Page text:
Beta cells
endocrine cells in the islets of Langerhans of the pancreas. They synthesize and secrete the hormone INSULIN, which lowers glucose levels in the blood
Insulin
decrease blood sugar, move glucose into cells, increases glycogen production, synthesis of fats
Diabetes mellitus
inability to produce or use insulin
Polyuria
excessive urine formation, may occur in conditions such as diabetes mellitus and glomerulonephritis
Polydipsia
Condition of excessive thirst (usually accompanied by polyuria) a sign of Diabetes mellitus
Polyphasia
Excessive eating. Body feels as if starving; hypermetabolic state
Hyperinsulinism
condition resulting from an excessive amount of insulin in the blood that draws sugar out of the bloodstream, resulting in hypoglycemia, fainting, and convulsions; often caused by an overdose of insulin or by a tumor of the pancreas
Hypoglycemia
Abnormally low blood sugar usually resulting from excessive insulin or a poor diet. Can result in coma.
Type 1 diabetes
autoimmune, insulin dependent, ketoacidosis, pH decreases, weight loss, heart disease, the type of diabetes in which the pancreas produces no or very little insulin; often diagnosed in childhood, although some cases arise in adulthood. formerly called juvenile-onset or insulin-dependent diabetes
Ketoacidosis
Condition in diabetics where the body does not metabolize carbs and uses fat for energy
Type 2 diabetes
Formerly called Non-Insulin Dependent Diabetes Mellitus or Adult-onset Diabetes. Insidious onset can occur at any age, however most common after the age of 35, responds to diet and excercise, 90% of cases
Thymus
An immune organ located near the heart, the site of T cell maturation and is larger in children and adolescents.
Ovaries
– secrete estrogen (produces female characteristics and initiates female bodily functions) and progesterone (affects the endometrial lining of the uterus)
Estrogen
produces female characteristics and initiates female bodily functions
Progesterone
affects the endometrial lining of the uterus
Testes
Male gonads which produce sperm in the tightly coiled seminiferous tubules; sites of production of testosterone
Reproductive system
Male: Scrotum, testes, epididymides, ducts deferentia, seminal vesicles, prostate glands, bulbourethral glands, urethra, and penis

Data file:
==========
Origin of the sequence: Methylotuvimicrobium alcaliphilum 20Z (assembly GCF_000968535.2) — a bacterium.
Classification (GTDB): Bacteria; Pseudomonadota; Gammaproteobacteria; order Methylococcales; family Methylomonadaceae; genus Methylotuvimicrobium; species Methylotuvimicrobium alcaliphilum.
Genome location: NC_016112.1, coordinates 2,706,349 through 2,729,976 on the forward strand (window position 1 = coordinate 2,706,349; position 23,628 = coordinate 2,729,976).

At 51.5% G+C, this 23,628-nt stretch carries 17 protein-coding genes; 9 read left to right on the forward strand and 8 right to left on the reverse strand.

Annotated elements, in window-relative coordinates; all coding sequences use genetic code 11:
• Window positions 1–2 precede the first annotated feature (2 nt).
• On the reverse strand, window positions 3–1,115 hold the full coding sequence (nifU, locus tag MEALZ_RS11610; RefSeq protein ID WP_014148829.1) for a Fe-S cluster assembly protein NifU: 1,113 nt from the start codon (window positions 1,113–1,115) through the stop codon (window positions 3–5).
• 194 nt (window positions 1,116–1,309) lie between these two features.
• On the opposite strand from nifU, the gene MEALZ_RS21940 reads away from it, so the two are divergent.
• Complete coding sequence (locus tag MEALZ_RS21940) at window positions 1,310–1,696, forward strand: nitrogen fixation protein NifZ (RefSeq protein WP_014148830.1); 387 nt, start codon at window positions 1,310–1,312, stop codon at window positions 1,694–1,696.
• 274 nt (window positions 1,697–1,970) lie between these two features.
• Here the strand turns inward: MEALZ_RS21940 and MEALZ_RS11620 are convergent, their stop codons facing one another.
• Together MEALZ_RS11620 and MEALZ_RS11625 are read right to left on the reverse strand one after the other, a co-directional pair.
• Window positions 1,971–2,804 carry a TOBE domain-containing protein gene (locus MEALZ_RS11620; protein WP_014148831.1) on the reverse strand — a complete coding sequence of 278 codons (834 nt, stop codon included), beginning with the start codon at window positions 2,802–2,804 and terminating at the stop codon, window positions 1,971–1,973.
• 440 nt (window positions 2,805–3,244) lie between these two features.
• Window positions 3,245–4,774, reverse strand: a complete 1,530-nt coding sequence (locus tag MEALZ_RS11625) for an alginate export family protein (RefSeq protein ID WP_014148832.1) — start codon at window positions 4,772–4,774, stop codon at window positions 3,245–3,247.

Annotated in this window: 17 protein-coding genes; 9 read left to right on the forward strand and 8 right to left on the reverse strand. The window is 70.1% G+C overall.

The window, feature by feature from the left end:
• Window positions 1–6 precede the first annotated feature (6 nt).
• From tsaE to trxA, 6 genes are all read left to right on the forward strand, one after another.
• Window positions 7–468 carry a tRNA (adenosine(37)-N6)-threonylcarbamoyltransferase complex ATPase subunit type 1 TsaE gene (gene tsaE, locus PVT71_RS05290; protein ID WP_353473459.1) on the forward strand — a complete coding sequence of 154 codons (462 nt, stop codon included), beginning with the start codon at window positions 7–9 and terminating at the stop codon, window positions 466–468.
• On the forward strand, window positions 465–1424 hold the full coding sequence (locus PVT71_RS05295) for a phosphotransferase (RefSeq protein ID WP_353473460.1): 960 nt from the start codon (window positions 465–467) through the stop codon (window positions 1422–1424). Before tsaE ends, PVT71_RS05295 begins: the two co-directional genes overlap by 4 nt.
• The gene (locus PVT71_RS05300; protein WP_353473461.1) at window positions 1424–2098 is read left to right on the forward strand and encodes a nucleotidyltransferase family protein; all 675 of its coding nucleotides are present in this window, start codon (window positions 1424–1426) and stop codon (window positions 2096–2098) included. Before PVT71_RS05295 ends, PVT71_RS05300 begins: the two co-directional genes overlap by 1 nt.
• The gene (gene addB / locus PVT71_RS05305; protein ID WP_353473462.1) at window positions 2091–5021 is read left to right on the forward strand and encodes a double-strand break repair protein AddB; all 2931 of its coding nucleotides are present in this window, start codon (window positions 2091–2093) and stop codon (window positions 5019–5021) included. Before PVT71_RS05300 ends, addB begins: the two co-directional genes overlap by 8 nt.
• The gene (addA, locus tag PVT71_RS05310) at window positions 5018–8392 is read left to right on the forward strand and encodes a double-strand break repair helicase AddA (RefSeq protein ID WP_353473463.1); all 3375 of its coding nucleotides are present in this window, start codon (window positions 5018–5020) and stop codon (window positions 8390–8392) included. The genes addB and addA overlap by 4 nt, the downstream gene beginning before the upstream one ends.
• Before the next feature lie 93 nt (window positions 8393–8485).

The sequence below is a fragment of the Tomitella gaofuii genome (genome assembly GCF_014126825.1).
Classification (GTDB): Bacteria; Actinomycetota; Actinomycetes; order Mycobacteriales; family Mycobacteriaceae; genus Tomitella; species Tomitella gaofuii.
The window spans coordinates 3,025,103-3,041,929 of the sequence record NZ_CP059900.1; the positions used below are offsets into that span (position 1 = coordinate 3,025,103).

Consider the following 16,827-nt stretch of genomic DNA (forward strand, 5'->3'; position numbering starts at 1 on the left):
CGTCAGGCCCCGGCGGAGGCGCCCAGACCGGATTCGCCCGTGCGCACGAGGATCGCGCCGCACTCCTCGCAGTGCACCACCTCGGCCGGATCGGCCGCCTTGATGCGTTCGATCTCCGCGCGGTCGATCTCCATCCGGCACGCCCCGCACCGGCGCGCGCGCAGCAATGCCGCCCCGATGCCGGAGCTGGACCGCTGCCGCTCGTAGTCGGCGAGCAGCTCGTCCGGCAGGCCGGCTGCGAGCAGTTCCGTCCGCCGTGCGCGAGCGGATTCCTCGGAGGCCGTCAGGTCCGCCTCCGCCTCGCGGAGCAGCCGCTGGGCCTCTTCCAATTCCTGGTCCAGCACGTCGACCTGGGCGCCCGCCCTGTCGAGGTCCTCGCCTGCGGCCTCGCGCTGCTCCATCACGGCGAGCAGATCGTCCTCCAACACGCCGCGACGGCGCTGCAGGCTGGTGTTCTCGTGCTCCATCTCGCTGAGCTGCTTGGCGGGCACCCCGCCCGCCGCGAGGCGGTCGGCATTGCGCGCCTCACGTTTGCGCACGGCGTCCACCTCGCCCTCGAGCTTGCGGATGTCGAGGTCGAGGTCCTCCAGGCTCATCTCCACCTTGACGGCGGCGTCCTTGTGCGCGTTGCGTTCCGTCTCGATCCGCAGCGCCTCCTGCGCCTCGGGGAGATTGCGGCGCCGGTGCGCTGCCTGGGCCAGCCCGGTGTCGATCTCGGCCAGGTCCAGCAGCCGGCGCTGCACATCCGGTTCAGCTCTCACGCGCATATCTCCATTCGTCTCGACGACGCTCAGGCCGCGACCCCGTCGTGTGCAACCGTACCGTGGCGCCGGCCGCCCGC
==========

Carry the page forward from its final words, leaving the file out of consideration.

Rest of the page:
Female: consists of ovaries, uterine tubes, uterus, vagina, external genitalia, mammary glands
Gonad
Main source of Sex Hormones. In males they are located in the scrotum. in the female (the ovaries) are located in the pelvis.
Gamete
A haploid cell such as an egg or sperm, unite during sexual reproduction to produce a diploid zygote.
Scrotum
a sac consisting of skin and superficial fascia that hangs from the base of the penis, a vertical septum divides this into left and right compartments, each of which encloses a testis, the external portion positions the testes outside the body in an enviornment about 3 degrees celcius below that of the body cavity, a condition necessary for the development and storage of sperm, requires two muscles to maintain this tempaerature, dartos muscle and cremaster muscle
Dartos muscle
located in the superficial fascia of the scrotum septum, contraction of this smooth muscle creates wrinkles in the scrotum skin, the wrinkling thickens the skin, reducing heat loss when external temperatures are too cold
Cremaster muscle
extend form the internal oblique muscle to the scrotum, contraction of these skeletal muscle lifts the scrotum closer to the body when external temperatures are too cold
Cryptochidism
a developmental defect in which the testes remains in the abdominal cavity; undescended testes
Seminephrous tubules
the sites of the sperm production, tubule is lined with spermatogenic cells that form sperm
Spermatogenisis
process of sperm formation in males, occurs in testes, produces 4 haploid cells which develop tails (spermatozoa), begins at puberty within the semineferous tubules, development of spermatids into mature sperm
Sertoli cells
cells that support the developing sperm
Produce sperm, less sertoli cells, less sperm. Regulates descending of the testes, masculinazation of the reproductive tract, development of the urethra
Blood testes barrier
a fluid produced by the sertoli cells pushes immature sperm to the epididymis and isolates the developing sperm from the blood so that immune cells don’t attack them